GETTING INTO THE SPIRIT To The Editor:
I read with interest the article entitled, "Through The Needle's Eye: The Spiritual CEO" (CE: January/February 1996).
I live and work each day with Christ as the center of my life, and was pleased to learn that I am not alone. Stewarding a public company is not the simplest task; however, my Christian commitment keeps my work in perspective every day. Unlike a surgeon, a minister, or a teacher, the gifts of an entrepreneurial businessman are much more difficult to recognize, define, and use. After much searching several years ago, I discovered mine as being an allocation of God's limited resources for the benefit of mankind. In my business, it just happens to be land and buildings-and if successful, management gets to keep a little for themselves.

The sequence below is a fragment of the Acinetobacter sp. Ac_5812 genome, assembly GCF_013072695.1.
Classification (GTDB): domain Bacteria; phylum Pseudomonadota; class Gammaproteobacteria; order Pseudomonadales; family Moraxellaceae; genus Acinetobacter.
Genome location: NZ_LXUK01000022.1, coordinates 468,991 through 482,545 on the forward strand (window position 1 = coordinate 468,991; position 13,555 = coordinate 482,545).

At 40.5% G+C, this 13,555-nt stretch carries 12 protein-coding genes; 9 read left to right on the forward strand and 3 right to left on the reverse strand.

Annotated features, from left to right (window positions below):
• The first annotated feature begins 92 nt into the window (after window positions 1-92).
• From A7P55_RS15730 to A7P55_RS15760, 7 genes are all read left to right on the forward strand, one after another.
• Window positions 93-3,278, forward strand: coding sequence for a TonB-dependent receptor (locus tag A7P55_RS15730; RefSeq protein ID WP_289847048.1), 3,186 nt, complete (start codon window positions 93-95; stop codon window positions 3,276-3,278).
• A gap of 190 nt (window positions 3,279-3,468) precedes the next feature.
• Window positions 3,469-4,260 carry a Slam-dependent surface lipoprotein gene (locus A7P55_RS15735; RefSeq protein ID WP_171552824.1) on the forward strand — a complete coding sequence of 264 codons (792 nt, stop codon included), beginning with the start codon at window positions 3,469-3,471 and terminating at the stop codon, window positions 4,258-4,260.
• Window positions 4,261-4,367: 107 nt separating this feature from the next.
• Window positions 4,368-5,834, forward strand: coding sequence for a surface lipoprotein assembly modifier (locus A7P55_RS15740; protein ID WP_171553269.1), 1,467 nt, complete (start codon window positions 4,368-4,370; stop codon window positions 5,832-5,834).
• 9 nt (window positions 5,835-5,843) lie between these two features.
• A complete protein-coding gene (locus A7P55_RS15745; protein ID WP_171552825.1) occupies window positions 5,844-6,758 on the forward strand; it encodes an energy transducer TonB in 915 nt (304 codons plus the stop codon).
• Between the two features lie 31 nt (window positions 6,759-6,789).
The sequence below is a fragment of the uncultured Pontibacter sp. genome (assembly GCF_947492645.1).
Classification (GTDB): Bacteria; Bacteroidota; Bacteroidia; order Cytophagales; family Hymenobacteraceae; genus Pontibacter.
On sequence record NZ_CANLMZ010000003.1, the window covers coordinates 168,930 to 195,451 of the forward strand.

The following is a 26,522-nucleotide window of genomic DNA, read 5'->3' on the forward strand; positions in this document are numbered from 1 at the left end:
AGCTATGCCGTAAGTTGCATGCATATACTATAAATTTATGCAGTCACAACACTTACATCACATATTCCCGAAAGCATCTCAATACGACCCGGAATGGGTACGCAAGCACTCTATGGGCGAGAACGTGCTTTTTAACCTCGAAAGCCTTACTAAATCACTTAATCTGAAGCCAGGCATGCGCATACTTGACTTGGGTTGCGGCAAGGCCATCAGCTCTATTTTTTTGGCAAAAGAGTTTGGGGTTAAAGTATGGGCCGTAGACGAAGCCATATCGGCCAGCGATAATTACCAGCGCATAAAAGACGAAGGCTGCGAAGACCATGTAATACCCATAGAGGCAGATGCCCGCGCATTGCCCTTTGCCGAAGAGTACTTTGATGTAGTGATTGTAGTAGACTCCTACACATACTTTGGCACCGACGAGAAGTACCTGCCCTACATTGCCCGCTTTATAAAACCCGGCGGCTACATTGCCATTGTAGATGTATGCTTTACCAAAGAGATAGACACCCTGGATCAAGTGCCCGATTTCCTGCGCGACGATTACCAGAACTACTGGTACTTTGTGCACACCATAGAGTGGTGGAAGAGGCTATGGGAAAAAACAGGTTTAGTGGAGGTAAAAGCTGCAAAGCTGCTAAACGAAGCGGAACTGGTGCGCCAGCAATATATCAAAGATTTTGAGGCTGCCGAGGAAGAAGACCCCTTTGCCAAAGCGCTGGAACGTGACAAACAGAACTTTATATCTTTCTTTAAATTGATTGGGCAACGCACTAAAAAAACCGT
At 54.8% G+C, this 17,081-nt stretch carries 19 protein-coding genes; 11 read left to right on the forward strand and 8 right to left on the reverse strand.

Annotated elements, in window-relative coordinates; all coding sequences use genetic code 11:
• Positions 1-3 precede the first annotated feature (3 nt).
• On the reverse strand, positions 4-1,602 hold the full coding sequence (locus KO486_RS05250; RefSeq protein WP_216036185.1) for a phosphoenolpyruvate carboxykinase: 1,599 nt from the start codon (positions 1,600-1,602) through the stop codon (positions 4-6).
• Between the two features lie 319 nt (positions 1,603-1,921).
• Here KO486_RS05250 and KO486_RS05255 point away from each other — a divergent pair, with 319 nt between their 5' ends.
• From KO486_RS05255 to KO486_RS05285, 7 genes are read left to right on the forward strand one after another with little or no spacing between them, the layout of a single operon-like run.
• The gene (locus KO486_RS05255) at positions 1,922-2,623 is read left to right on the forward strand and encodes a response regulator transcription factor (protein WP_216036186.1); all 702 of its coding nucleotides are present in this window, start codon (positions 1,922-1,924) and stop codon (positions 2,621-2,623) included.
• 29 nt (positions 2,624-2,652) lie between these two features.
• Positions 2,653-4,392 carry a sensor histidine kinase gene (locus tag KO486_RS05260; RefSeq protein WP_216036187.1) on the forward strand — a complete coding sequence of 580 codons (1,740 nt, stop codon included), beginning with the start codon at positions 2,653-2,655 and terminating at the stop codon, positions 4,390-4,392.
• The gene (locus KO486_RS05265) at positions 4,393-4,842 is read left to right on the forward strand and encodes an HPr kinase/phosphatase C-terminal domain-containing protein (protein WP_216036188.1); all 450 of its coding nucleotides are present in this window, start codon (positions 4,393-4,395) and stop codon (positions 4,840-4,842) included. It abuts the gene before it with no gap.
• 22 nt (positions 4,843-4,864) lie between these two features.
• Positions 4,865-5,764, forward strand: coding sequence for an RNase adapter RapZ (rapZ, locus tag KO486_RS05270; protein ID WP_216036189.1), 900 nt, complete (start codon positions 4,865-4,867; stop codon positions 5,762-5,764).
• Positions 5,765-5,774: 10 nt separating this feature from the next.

James C. Mastandrea Chairman and Chief Executive First Union Real Estate Investments Cleveland, OH
SHADOW OF A DOUBT To The Editor:
I so much admire Robert W. Lear's pragmatic creativity in his column, "What To Do With Old CEOs?" (CE: April 1996), that I hesitate to rain on his parade. But as T.S. Eliot so tellingly noted, "between the ideas and the reality...falls the shadow."
The shadow in the context of Mr. Lear's recommendation for small boards to avail themselves of ex-CEO counsel seems to be inertia or ignorance of who is accessible. Three years ago, we set up an affiliate comprising 14 retired chairmen and CEOs to do just that. However, despite our efforts to make their availability known, the response has been underwhelming.
But it is the author's other suggestion to which I can respond with more passion: the idea of retired corporate chieftains serving on nonprofit boards. In 1994, I served on six nonprofit boards for 916 hours, or 45 percent of my time. …